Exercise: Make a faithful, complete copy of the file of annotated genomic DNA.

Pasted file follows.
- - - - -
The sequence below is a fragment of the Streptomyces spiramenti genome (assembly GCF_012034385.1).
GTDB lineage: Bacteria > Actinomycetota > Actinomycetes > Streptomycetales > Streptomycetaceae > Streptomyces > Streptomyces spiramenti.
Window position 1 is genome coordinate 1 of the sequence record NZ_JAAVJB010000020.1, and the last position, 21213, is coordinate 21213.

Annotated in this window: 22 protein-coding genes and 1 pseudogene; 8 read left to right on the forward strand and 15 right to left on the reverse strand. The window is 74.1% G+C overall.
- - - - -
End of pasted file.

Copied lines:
The sequence below is a fragment of the Streptomyces spiramenti genome (assembly GCF_012034385.1).
GTDB lineage: Bacteria > Actinomycetota > Actinomycetes > Streptomycetales > Streptomycetaceae > Streptomyces > Streptomyces spiramenti.
Window position 1 is genome coordinate 1 of the sequence record NZ_JAAVJB010000020.1, and the last position, 21213, is coordinate 21213.

Annotated in this window: 22 protein-coding genes and 1 pseudogene; 8 read left to right on the forward strand and 15 right to left on the reverse strand. The window is 74.1% G+C overall.